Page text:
Santa Cruz Good Times

Wednesday
Feb 10th
Text size
  • Increase font size
  • Default font size
  • Decrease font size

A Strong Community, If Not a Town

SoquelNew Five Year Plan for Live Oak and Soquel seems likely to bring the area up to speed—without all the extra baggage

Who needs a mayor when you have the Santa Cruz County Redevelopment Agency (RDA) and Supervisor John Leopold looking out for you? Better yet, who needs elected officials when local residents show up and behave amicably towards one another while discussing controversial issues, such as the dispersal of millions of tax dollars in their community? Admittedly, being unincorporated is not the same as being ungoverned, but it stands that the response of local residents of the Live Oak and Soquel community at the Public Hearing for RDA’s new Five Year Plan showed that they are ready and willing to take matters into their own hands.

“It was a very respectful gathering,” says Leopold. “All my colleagues were knocked out.”

The public hearing, which took place on Nov. 10 in Live Oak, drew more than 250 people from the surrounding area, more than 75 of whom got up to speak, giving thanks, critiques, and suggestions. The opinions given largely echoed the priorities put forth in the community workshops held throughout the fall (in which more than 500 local residents participated) and outlined in Leopold’s proposal as five blanket issues: public safety, safe routes for walking and biking, positive activities for youth and community facilities, economic vitality, and affordable housing.

“This is the last step of the first phase,” Leopold said at the hearing, “which means we’re going to come back to you to talk about individual projects.”

The plan will disperse $50 million from 2010 to 2014 into the unincorporated region of Live Oak and Soquel, an area that stretches from 7th Avenue to the lower and upper ends of 41st Avenue, covering the coastline and much of the inland area between. Both the proposal and RDA’s website repeatedly state their intention to “alleviate blight” in the area, meaning urban decay and not plant disease, though maintaining the environment, particularly in the many parks in the area, is one of their central concerns.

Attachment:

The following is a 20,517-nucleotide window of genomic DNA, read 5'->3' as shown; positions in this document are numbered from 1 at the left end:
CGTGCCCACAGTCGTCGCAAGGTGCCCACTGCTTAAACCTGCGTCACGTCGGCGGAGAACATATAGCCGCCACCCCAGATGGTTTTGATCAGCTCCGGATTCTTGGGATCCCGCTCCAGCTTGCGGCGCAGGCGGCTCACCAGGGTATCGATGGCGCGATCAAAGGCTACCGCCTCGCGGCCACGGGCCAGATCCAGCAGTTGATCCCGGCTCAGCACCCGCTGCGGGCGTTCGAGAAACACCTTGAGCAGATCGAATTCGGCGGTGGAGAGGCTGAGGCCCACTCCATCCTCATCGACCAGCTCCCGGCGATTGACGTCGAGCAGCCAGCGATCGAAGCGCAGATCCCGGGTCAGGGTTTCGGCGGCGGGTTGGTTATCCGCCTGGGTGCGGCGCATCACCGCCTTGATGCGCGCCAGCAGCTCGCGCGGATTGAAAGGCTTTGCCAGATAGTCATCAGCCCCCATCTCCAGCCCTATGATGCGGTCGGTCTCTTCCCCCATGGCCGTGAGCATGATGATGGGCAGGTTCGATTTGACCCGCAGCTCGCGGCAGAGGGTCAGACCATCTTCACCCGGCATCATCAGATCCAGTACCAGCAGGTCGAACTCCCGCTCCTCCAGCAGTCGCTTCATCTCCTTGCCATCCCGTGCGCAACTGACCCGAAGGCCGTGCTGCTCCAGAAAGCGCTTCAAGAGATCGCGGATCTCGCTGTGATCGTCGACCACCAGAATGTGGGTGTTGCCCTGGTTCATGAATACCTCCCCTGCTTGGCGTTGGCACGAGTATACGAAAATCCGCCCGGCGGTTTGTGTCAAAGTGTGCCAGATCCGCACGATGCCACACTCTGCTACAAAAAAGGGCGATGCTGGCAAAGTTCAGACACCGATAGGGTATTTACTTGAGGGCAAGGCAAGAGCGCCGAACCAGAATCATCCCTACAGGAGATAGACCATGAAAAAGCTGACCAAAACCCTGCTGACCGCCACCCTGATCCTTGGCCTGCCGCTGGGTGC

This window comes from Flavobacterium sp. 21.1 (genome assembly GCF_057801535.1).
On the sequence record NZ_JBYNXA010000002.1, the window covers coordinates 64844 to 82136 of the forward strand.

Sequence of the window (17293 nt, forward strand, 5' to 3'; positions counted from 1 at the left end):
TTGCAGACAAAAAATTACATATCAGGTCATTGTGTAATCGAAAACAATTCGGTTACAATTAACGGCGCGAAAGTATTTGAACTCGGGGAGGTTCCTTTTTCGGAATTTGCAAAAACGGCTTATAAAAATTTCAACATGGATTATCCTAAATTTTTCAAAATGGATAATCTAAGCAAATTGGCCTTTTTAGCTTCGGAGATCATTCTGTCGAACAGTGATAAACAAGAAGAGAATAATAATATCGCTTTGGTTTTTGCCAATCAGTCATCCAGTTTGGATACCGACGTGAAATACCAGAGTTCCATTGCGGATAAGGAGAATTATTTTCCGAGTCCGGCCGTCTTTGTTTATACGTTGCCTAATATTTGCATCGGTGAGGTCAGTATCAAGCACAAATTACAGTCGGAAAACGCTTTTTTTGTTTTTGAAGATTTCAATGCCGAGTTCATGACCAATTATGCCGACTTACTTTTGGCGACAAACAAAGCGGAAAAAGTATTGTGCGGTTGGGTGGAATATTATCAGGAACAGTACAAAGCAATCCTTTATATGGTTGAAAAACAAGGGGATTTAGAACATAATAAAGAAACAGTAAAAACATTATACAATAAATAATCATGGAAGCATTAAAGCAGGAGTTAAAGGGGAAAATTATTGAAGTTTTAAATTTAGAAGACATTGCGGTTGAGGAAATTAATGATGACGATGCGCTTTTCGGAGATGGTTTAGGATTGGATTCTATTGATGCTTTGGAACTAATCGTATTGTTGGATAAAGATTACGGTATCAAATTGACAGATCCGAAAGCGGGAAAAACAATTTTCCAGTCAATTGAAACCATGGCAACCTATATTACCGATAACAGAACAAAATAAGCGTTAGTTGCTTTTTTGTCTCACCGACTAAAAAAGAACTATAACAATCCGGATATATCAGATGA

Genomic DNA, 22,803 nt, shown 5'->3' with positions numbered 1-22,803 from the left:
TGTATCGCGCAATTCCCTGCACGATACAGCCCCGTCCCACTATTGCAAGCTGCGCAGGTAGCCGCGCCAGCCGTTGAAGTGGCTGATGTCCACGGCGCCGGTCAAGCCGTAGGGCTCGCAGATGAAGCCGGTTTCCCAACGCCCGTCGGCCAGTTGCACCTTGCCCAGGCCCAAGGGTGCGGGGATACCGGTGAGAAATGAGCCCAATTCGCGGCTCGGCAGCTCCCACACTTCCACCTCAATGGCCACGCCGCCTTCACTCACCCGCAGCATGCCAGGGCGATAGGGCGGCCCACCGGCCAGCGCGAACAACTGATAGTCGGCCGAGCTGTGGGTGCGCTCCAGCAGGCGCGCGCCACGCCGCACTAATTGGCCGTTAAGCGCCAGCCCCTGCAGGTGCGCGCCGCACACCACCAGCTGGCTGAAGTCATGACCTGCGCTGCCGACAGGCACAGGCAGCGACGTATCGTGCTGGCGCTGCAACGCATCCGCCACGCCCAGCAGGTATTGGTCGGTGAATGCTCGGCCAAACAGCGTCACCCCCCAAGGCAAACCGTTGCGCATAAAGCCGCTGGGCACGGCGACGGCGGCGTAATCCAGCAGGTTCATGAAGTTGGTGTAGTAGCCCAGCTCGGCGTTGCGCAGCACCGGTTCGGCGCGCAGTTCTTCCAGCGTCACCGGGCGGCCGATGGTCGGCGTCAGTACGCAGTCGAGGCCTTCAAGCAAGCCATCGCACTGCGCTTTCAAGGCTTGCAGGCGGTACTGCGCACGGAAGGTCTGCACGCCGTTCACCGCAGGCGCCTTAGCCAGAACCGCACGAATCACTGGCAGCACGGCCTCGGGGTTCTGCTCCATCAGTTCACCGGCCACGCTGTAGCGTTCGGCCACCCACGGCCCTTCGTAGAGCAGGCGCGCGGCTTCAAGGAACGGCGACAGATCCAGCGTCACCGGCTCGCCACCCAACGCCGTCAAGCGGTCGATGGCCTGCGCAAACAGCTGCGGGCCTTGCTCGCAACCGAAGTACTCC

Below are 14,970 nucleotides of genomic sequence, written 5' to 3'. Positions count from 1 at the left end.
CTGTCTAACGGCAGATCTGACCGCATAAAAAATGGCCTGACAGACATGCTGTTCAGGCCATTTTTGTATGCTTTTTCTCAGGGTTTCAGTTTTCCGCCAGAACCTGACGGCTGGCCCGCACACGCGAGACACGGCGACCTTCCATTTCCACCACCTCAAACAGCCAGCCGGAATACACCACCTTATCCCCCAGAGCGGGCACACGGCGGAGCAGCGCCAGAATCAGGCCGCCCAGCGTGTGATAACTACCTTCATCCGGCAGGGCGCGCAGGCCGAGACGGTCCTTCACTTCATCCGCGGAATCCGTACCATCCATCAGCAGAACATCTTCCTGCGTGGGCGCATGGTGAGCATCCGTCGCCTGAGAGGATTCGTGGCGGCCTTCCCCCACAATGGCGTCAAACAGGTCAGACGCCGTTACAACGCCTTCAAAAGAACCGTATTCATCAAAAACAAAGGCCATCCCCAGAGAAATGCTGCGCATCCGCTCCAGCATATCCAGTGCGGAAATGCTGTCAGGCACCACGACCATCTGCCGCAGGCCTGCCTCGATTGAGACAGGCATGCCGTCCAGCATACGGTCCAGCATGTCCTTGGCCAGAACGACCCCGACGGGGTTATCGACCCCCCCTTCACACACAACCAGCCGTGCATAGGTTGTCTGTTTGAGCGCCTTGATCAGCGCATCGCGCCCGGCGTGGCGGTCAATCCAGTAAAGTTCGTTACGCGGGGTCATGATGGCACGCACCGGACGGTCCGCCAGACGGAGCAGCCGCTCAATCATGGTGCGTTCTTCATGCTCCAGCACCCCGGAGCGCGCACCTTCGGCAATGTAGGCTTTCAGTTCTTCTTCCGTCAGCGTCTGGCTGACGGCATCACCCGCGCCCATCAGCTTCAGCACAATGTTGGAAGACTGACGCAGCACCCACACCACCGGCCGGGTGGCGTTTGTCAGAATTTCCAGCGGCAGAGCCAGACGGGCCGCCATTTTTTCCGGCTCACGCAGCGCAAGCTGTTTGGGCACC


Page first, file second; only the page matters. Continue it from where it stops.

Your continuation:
This is the fourth five-year implementation plan for the Live Oak/Soquel project area sponsored by the RDA. Among their many accomplishments in the most recent stage of the plan (2004-2009) were the acquisition and construction of the Live Oak Library in 2007, a graffiti removal program that removes thousands of tags annually, and construction of the Live Oak Resource Center on 17th Avenue that is expected to be completed by 2010, as well as many road, sidewalk, and drainage improvements.

Some of the leading ideas for the new plan include moving the Sheriff’s Office into Live Oak, the most urban part of the unincorporated area, creating a rail trail and bike route through the Arana Gulch, and moving Central Fire from its location in Soquel where it now sits in a flood plain on a busy intersection.

Leopold stresses that partnership and sustainability are the key ideas to making the plan work both now and for future generations. There is partnership between all levels of community facilities: educational, economic, lawful, and political. “This not only makes sense in an era of limited resources, but it makes sense because it will help us have stronger programs,” he said at the Public Hearing.